2000 Circle of Hope
Salt Lake City, UT 84112
Primary Children's Hospital
100 N Mario Capecchi Drive
Salt Lake City, UT 84113

Academic Bio

Michael Engel, MD, PhD, attended the Vanderbilt University School of Medicine in Nashville, TN. He completed his Pediatric residency training and subspecialty training in Pediatric Hematology/Oncology at the Monroe Carell Jr. Children's Hospital at Vanderbilt. He recently joined the faculty of the University of Utah School of Medicine and Primary Children's Medical Center as Assistant Professor in the Division of Pediatric Hematology/Oncology and as Adjunct Assistant Professor in the Department of Oncological Sciences of the Huntsman Cancer Institute (HCI). He is an HCI investigator and member of the Nuclear Control of Cell Growth and Differentiation program.

Dr. Engel's clinical interests encompass hematologic and oncologic illness in children, adolescents and young adults, with an emphasis on hematologic malignancies including myeloid and lymphoid leukemias.

Dr. Engel's laboratory research interests involve the molecular determinants of normal and malignant hematopoiesis, with a focus on alterations to the signaling machinery and gene expression programs that govern cell growth and development. In the clinical domain, Dr. Engel is an active participant in clinical and translational research as a member of the Children's Oncology Group.

As a member of the teaching faculty, Dr. Engel has a long-standing commitment to teaching and mentoring in both the clinical and laboratory domains. His teaching roles have involved learners at the pre- and post-doctoral levels and encompass both didactic and small group settings. Dr. Engel serves as the Pediatric hematology/oncology fellowship program director at the University of Utah and Primary Children's Hospital, and trainees supervised by him serve as faculty at academic medical centers throughout the United States. Grounded in his interests in mentoring and development of colleagues, Dr. Engel was selected to represent the University of Utah School of Medicine on the Council of Faculty and Academic Societies of the Association of American Medical Colleges.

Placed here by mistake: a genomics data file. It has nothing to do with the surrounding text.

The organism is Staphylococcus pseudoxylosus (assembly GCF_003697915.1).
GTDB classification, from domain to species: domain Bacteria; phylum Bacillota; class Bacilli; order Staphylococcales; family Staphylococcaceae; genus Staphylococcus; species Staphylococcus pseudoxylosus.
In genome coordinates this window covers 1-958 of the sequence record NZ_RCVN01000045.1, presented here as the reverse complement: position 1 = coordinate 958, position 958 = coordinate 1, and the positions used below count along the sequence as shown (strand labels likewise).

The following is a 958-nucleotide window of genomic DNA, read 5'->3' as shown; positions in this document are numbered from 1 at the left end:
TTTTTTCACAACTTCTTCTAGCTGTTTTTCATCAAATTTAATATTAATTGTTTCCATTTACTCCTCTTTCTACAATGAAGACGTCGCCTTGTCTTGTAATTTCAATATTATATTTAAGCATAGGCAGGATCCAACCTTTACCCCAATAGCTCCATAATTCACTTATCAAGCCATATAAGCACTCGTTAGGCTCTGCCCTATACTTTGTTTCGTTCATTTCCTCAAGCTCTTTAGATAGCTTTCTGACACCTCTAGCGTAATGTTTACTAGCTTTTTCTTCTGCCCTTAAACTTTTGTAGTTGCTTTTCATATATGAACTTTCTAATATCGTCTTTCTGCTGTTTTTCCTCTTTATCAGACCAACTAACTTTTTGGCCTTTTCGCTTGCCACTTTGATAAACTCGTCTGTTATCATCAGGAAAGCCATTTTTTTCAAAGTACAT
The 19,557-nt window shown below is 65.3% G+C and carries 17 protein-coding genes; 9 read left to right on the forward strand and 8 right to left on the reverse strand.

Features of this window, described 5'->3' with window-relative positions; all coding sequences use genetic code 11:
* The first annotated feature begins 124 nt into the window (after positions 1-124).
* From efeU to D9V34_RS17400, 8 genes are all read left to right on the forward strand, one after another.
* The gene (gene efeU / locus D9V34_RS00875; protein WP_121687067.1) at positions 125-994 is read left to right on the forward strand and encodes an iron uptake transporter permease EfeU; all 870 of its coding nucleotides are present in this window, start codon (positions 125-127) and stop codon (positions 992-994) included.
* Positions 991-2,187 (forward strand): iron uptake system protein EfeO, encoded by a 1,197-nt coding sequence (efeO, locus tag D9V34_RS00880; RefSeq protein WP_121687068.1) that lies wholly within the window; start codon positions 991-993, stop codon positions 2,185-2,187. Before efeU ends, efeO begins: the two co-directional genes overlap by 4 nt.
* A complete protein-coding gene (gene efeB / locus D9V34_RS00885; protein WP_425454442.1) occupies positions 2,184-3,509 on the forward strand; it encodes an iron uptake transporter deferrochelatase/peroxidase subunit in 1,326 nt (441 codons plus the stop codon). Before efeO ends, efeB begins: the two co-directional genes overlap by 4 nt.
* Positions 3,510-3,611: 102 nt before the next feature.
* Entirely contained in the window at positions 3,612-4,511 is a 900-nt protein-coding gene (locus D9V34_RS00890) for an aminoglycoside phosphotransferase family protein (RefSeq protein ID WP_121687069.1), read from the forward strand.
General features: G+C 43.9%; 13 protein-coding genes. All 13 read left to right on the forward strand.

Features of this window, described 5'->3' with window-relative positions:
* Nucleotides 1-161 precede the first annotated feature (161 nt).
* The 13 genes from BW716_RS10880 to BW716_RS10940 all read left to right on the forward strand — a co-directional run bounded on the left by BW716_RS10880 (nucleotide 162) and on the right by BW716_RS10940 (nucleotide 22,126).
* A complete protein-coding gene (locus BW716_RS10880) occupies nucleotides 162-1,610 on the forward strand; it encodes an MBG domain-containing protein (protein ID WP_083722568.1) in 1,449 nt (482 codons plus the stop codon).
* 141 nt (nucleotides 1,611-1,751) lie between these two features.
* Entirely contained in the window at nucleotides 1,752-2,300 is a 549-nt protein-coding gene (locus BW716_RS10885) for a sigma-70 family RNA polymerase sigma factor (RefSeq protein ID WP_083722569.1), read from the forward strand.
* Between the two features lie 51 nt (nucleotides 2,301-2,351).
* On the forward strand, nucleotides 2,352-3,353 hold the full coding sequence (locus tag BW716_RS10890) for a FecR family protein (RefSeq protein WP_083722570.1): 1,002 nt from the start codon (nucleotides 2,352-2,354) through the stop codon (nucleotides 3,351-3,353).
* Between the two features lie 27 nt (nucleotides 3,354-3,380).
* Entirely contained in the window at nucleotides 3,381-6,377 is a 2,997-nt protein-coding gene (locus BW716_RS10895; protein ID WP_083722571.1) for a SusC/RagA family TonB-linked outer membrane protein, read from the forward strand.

Dr. Engel is a past recipient of a National Young Investigator award from the American Society of Pediatric Hematology/Oncology, a Ruth Kirschstein fellowship from the National Cancer Institute, a young investigator award from Alex's Lemonade Stand Pediatric Cancer Research Foundation, and served as a Hyundai Hope on Wheels Foundation Scholar. His research is currently supported by a Research Scholar Award from the St. Baldrick's Pediatric Cancer Research Foundation, research grants from CureSearch and Hope Street Kids foundations and a K08 Career Development Award from the National Institutes of Health. He is a member of the American Society of Hematology, the American Association for Cancer Research and its affiliated Pediatric Cancer Working Group, and the American Society of Pediatric Hematology/Oncology. In the clinical setting, Dr. Engel is the recipient of a prestigious PRC Top Performer Award, which recognizes physicians with patient satisfaction ratings in the 100th percentile nationally. In addition to his research and clinical duties, Dr. Engel is working with colleagues at the University of Utah and the Huntsman Cancer Institute to develop the Center for Children's Cancer Research.

Education

Education History

Type School Degree
Research Fellow Vanderbilt University Medical Center
Department of Biochemistry
Research Fellow
Fellowship Vanderbilt University Medical Center
Pediatric Hematology/Oncology
Clinical Fellow
Residency Vanderbilt University Medical Center
Pediatrics – Special Alternative Pathway Trainee
Resident
Professional Medical Vanderbilt University School of Medicine